Our father was a big, burly truck-driving former (never 'ex') Marine. He fought on Okinawa. He was tough. He rolled his own for 40 years because filters were weak and died of lung cancer three days before my Senior Prom. He had a violent temper that built upon some small infraction we'd commit and just kept growing and growing until he was white hot with righteous fury. He sang beautiful baritone solos at church and when he laughed his whole body shook. He would shake uncontrollably, tears streaming down his face. Then my parents separated when Bobby was nine and like many men, my father reinvented himself as a bachelor. Which was better, really, because he used to do that 'Be a man' nonsense with my brother. As though beating on him would make him grow up.

I suppose he was merely a product of his time. Depression-era share-cropping rural Jim Crow southern Baptist Tennessee. Life was hard. But it must be said that our father taught his son that to be a man is to pound everyone around you into submission and prove your place at the center of, well, everything.

My brother did not take his man-lessons well. He became withdrawn and afraid of the littlest noises. If you reached toward him at dinner for the cornbread, he'd cover his head and cower. He developed this weird blinking thing. He set small fires and cut holes in the curtains. We thought him strange. What's wrong with that boy, we'd ask each other. He infuriated our father. Then, when they separated, Daddy disappeared from our lives. We girls had each other and our wonderful mother. My brother had six women, the gangsters at school, and rejection from the father he feared but still wanted to be with.

So my brother finished his man-training on the streets. My father and the hoodlums laid the foundation. Puberty did the rest. He got bigger and madder and stopped cowering. He stopped blinking. He started fighting back. He started fighting for no reason. Sitting at our Maryland kitchen table, he remembered clearly the first time he fought back and the feeling of satisfaction, even though he was soundly beaten. "I beat that boy," he said, "'til it wasn't nothin' left of my Batman lunchbox but the handle."

I asked him why he decided to fight and he gave me the weariest, most dust-covered look I have ever seen outside the Third World. Then, inspecting his beer intently, he said "You know Debbie, you just get tired. All I knew for sure was I was tired of getting pushed around."

So why did he stop fighting and marauding, give up street life? He shrugs the question off, as if reclaiming one's life from certain destruction is a mere hat trick. My guess is he stopped fighting because he was tired again. Tired of being a teen-aged failure. Tired of being an able-bodied burden. Tired of self-elimination from his family. I think he wanted to come home. To the mother who never lost faith in him and to the five sisters who did.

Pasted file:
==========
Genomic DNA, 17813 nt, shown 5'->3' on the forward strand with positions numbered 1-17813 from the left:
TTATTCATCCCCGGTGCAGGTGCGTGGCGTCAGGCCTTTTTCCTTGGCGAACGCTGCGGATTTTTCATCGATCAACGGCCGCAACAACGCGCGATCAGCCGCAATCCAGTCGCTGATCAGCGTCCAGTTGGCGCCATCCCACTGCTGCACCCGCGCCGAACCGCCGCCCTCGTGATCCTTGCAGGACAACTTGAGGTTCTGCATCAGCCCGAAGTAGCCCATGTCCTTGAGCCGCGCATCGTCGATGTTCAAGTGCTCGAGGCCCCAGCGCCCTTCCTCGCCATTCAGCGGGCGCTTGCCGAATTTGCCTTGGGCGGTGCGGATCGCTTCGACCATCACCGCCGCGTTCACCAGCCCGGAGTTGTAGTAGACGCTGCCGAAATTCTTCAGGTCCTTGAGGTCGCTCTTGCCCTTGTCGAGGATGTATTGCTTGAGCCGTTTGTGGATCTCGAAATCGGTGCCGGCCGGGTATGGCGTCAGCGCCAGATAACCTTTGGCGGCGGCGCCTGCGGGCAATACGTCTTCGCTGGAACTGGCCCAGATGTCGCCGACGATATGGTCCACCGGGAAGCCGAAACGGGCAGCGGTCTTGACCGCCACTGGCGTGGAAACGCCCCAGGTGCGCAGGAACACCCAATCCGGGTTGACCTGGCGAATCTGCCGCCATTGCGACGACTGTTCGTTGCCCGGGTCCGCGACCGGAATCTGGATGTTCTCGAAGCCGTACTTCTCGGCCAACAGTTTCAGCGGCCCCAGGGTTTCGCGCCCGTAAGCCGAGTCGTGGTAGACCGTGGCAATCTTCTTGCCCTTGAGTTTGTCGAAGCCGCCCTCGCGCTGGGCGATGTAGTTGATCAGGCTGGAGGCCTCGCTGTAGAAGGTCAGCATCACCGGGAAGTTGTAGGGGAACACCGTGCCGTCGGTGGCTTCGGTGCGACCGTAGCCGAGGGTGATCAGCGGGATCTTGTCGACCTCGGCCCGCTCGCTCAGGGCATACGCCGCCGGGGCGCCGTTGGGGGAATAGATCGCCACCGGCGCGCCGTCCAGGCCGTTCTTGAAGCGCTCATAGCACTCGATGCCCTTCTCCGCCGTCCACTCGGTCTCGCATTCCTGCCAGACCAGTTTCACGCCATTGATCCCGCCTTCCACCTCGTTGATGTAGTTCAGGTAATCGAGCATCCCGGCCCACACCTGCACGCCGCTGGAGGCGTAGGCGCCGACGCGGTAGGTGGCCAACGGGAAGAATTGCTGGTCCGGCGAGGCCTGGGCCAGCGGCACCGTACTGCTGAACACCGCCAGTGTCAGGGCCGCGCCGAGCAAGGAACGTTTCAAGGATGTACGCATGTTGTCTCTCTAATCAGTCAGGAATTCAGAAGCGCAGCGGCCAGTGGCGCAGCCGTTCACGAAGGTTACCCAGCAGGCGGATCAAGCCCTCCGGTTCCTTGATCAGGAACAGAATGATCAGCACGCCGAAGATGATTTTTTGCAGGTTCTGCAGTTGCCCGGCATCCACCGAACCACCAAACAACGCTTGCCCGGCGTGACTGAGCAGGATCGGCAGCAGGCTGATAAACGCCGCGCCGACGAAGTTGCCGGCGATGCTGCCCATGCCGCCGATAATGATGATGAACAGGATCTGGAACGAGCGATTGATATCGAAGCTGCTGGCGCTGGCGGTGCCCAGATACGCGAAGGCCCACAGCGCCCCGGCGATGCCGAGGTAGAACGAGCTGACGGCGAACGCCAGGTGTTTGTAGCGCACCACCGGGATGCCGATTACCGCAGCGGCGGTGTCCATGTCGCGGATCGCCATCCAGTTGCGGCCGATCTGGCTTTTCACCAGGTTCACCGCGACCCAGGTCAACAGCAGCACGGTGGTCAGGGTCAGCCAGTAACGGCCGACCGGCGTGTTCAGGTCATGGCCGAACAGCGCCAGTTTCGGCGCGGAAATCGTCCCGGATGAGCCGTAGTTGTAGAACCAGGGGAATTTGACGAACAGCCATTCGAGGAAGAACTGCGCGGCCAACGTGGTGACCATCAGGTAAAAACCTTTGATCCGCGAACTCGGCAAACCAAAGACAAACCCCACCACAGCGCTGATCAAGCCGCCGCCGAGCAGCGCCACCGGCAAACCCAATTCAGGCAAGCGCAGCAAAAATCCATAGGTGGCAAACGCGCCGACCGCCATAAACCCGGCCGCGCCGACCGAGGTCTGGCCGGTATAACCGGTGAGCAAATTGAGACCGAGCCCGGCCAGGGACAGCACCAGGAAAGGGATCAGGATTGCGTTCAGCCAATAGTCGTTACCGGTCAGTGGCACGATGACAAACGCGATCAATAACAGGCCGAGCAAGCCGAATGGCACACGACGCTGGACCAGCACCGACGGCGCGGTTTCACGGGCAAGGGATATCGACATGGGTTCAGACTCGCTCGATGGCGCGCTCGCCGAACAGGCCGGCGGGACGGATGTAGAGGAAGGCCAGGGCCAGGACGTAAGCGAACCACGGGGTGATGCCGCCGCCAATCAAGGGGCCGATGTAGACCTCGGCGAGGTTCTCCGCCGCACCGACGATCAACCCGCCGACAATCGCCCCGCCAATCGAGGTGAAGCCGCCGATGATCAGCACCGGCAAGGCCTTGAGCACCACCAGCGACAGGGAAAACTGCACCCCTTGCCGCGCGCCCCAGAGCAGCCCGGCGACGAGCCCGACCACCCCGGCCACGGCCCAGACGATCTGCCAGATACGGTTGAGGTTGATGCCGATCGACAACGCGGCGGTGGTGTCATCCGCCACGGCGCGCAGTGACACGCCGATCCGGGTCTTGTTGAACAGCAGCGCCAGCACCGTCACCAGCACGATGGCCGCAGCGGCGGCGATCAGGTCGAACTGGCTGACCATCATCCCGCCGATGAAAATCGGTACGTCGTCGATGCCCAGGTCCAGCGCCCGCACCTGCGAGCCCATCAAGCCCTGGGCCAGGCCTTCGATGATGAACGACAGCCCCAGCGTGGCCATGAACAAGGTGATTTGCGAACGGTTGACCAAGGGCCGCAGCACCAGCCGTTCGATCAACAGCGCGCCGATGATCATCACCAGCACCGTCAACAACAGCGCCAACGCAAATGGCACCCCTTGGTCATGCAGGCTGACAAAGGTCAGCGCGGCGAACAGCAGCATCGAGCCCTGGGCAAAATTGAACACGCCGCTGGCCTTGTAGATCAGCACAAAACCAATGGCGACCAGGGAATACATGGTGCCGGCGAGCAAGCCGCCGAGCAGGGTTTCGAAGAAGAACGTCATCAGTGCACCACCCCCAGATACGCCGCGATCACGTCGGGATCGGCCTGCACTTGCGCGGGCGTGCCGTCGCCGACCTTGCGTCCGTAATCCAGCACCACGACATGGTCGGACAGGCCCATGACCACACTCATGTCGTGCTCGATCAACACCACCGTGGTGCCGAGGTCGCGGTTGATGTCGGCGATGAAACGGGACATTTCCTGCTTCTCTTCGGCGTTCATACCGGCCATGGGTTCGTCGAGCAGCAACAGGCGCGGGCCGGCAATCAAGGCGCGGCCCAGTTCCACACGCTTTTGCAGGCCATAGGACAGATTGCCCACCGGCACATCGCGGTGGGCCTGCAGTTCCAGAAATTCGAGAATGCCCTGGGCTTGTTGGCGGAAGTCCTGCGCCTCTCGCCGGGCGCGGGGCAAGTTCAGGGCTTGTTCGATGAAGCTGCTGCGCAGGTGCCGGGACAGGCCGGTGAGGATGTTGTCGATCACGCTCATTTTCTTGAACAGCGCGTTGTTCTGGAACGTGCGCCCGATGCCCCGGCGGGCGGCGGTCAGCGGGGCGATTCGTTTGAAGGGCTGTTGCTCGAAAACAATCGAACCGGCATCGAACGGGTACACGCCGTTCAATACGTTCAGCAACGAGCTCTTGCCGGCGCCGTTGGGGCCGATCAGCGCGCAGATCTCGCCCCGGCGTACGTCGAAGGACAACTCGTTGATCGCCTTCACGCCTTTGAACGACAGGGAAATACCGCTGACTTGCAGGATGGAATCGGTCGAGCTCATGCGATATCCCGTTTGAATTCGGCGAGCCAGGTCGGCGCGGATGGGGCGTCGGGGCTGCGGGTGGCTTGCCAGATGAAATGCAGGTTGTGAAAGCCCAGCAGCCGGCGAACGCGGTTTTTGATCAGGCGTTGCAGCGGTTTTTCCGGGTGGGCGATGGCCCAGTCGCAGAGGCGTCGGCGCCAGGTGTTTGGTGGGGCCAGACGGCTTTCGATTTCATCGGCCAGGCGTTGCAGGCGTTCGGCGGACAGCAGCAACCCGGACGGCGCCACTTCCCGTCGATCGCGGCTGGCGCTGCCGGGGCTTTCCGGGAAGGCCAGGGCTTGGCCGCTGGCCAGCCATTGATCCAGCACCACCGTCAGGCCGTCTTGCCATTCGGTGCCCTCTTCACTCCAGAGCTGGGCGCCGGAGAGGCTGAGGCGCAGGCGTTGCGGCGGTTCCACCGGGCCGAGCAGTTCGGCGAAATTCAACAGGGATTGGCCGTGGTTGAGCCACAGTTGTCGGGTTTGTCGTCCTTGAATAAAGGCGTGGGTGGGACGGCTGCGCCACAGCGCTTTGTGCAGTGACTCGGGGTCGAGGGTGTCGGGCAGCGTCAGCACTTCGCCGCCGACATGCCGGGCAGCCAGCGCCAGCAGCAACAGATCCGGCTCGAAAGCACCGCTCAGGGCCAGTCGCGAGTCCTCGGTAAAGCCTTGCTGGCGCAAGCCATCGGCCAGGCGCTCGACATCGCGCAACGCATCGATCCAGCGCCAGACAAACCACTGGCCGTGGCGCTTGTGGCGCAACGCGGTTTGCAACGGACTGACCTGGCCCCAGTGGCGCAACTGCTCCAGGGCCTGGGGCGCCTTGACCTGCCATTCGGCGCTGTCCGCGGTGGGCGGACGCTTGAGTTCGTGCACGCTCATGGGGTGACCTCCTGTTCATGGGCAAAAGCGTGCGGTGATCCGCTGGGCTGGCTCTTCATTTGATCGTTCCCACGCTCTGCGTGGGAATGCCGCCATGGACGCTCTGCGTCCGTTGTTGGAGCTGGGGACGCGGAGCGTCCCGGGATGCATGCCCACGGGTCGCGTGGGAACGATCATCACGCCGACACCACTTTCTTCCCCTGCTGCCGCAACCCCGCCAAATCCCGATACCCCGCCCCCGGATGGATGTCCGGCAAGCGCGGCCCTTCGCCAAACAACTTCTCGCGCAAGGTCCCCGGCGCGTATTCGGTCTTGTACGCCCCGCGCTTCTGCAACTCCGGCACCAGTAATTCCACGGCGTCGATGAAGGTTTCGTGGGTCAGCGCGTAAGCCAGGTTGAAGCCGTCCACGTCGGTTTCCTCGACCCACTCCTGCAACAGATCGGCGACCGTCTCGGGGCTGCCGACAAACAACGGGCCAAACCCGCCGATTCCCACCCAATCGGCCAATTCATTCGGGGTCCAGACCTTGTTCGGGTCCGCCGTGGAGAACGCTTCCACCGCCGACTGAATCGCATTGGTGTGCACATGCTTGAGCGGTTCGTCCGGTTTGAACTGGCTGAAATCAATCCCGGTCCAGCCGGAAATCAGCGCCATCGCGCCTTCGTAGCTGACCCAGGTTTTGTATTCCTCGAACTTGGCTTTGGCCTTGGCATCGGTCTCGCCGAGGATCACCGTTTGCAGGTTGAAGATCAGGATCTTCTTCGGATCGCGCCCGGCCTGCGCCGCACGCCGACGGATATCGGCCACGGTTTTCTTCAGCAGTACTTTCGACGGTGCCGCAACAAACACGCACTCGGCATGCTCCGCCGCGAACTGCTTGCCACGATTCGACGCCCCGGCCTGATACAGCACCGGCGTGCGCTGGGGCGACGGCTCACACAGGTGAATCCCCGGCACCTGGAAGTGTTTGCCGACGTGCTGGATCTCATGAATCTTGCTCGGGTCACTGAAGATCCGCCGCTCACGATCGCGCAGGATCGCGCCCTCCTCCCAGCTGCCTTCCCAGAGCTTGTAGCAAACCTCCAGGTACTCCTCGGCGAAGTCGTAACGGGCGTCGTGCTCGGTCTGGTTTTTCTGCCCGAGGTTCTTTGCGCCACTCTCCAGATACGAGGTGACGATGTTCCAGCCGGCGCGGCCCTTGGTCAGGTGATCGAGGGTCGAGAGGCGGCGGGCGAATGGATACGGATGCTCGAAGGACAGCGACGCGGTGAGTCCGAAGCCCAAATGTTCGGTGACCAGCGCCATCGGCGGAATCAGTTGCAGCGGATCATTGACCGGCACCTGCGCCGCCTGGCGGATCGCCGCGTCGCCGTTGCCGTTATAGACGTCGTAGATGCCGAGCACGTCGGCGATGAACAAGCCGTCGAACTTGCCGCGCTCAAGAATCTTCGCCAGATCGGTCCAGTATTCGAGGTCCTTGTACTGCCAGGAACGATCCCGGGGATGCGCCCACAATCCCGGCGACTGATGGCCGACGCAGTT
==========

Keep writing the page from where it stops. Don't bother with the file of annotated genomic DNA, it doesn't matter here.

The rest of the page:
Once while we lived together I planned to take my brother to an upscale DC bar. But he didn't own a tie. Undaunted, I went door to door in my building and borrowed one. Then he annoyed me by dawdling with it untied around his neck when I was ready to go. Finally he told me, brusquely ashamed, that he didn't know how to tie it. My father-- who taught him that hitting is the way to express disapproval, that real men don't clean up their own messes--didn't teach him to tie a tie. Everything I learned about being a woman I learned from my mother, and I pattern my life after hers. My brother had to unlearn my father's teachings and train himself to be a decent man.

So, this is how my brother, now the spitting image of our father, got in trouble at work. He was bragging about me to a management wonk.

Wonk: Law school?
Bro: Yeah.
Wonk: To-be-a-lawyer law school?
Bro: Yeah, man. (Wonk looks unconvinced.)
Wonk: So where does she go?
Bro: Harvard.
Wonk: You mean Howard.
Bro: No, man, Harvard.
Wonk: Howard in DC, right?
Bro: No, man, Harvard in Boston.
Wonk: Howard?
Bro: Harvard.

Nothing he could say could convince this man that the big Black waiter could have a sister at Harvard Law School. At first he was angry, but then Bobby found himself laughing in the wonk's face and asking him off and on all day, "Why my sister cain't go to Harvard, man?"
My 'poorly educated' brother has learned to confront his anger so that nobody gets hurt, nobody gets arrested. Still, he got in trouble at work--for an attitude problem. He was officially counseled.
In the ten years since my little brother and I made peace, he has quit drugs cold turkey and remained steadily employed and self-supporting. These days, he's a security guard in a resort area. He jokes that he's the fox in charge of the chicken coop but anyone who knows him now knows better; he is a management favorite. Ironically, his past has made him uncannily prescient at detecting potential trouble spots and dealing with trouble makers. Only drunks and pickpockets now face the ferocity he once reserved for his family, and society at large.

Originally published in the October/November 1995 issue of Boston Review